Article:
Inside-outside temp differences power smart building IoT
Understanding materials and how they transport themselves from one state to another at the nano- and micro-scale can help researchers tailor their physical, chemical, thermal and mechanical properties for specific engineering applications. This knowledge base can enable a broad array of research advances, including renewable-energy-harvesting devices and innovative Internet of Things (IoT) sensing technology for the environment and human health monitoring.
Fossil fuels are a finite resource, cause pollution, and are not available everywhere on Earth. As global warming issues affect more people’s lives, the importance of conserving energy and developing a sustainable energy strategy is attracting growing public attention. Some two-thirds of worldwide CO2 emissions come from energy systems; any increase in the concentration of CO2 and other greenhouse gases results in Earth’s temperature rising.
Sustainable energy is a form of energy that does not cause any harm to the environment. Most people are familiar with energy sources like solar, wind, geothermal, hydropower and ocean energy, which are sustainable because they are stable and plentiful.
Another source of sustainable energy is thermoelectric technology, which converts heat energy into electricity. The benefits of this technology stem from the fact that as long as there is a temperature difference (heat flux), electricity will be an output. Temperature affects how electrons travel in an electrical circuit — the hotter it is, the more resistance, and vice versa. Electrons move toward where the heat is lower, enabling direct current to flow through the circuit.
Despite advancements in developing energy-efficient materials, a significant portion of energy in building environments is lost due to inside-outside temperature differences. In principle, this lost heat could be converted to electricity to power IoT sensors or small electronics using thermoelectric generators (TEGs). These devices take advantage of the Seebeck effect, named after the German physicist Thomas Seebeck, who in 1821 discovered that energy potential is present when there is a temperature variance between different electrical conductors.
TEGs are convenient, contain no moving parts, and can be used across a large temperature range. They also can integrate with different energy-harvesting devices, like solar cells, to enhance their efficiency.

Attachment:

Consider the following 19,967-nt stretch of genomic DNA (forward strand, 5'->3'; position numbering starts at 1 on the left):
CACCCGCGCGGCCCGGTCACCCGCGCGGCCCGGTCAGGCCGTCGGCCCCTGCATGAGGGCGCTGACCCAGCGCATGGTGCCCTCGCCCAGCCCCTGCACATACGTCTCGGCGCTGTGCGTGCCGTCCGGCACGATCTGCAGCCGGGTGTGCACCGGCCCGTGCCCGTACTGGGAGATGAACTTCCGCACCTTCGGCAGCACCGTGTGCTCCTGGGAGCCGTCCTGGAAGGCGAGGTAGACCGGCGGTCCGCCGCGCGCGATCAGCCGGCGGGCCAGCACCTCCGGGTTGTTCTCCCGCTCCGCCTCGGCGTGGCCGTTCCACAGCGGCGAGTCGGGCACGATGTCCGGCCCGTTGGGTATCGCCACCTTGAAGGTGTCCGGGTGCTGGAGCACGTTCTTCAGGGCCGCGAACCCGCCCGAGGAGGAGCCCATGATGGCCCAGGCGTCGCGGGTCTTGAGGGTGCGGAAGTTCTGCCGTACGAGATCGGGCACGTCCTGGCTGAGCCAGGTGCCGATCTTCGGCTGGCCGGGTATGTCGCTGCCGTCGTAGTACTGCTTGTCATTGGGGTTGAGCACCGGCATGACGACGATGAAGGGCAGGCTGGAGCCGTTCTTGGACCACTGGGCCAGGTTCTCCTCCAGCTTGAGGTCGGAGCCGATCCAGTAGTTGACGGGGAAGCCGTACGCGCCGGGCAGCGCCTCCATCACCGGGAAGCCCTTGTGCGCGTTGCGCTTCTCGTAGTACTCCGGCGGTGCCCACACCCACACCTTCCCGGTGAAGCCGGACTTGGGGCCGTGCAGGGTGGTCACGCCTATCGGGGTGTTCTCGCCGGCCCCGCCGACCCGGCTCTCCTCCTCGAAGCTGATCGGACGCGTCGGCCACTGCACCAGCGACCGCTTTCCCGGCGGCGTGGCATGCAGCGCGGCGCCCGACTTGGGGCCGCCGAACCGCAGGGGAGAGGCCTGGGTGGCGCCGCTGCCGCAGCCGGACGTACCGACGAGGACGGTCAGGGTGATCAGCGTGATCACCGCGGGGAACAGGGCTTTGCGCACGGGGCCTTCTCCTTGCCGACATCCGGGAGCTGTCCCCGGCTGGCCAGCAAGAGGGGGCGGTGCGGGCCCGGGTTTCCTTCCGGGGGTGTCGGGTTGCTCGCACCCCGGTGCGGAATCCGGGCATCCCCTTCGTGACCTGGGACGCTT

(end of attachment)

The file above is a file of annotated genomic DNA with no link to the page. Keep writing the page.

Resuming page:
However, current TEGs are hindered by such issues as rigid geometry, toxicity, expensive materials, and labor-intensive fabrication. What’s needed are novel nanostructured oxides that can adopt different geometries, as well as scalable manufacturing methods to enable production of non-toxic, large-scale, cost-effective flexible TEGs.
My research goal is to enable sustainable built environments and human-environmental health through multidisciplinary research into materials and related device technology. I have discovered several non-toxic oxide materials for TEG applications, and developed a novel method to produce flexible TEGs on a roll-to-roll platform.
These flexible TEGs can be a reliable power source for IoT sensors and small electronic devices for control systems in smart-built environments. The roll-to-roll manufacturing method makes device fabrication possible via a non-polluting, energy-conserving, economically-sound process.
Using a building with a TEG as an example, the device could utilize the difference between indoor and outdoor temperatures to generate the electricity to both power and provide a battery backup for IoT sensors. The TEG can last 10 to 20 years, not only conserving energy but also reducing maintenance-related labor costs.
Currently, the most widely used materials in TEGs are telluride-based, which are toxic and expensive; some TEGs also employ rare-earth elements. The device fabrication process is labor-intensive and difficult to scale. We’re working to discover additional nanomaterials that are non-toxic, Earth-abundant, and cheaper than telluride-based versions. We want to use additive manufacturing to decrease labor costs, and develop a platform for larger-scale manufacturing.
Challenges remain, as the technology is very customized. It is hard to develop one product to fit all purposes, so TEGs need to be modified based on each application. That’s why the manufacturing process is so crucial, and we have two provisional patents in this area.
But as IoT sensors in smart-built environments proliferate — automating service management by sensing and responding to changes in temperature and humidity, air quality, lighting, and the like — their power source has become a bigger question mark.
We need to develop more novel renewable-energy-harvesting devices to meet that energy demand. Such devices will benefit society by enabling a cleaner environment and greater choice among energy sources.
Yining Feng, PhD
Research Assistant Professor of Civil Engineering
Faculty Contributor, Joe and Lisa Shetterley Innovation Lab
Lyles School of Civil Engineering
Faculty Contributor, Center for Intelligent Infrastructure (CII)
College of Engineering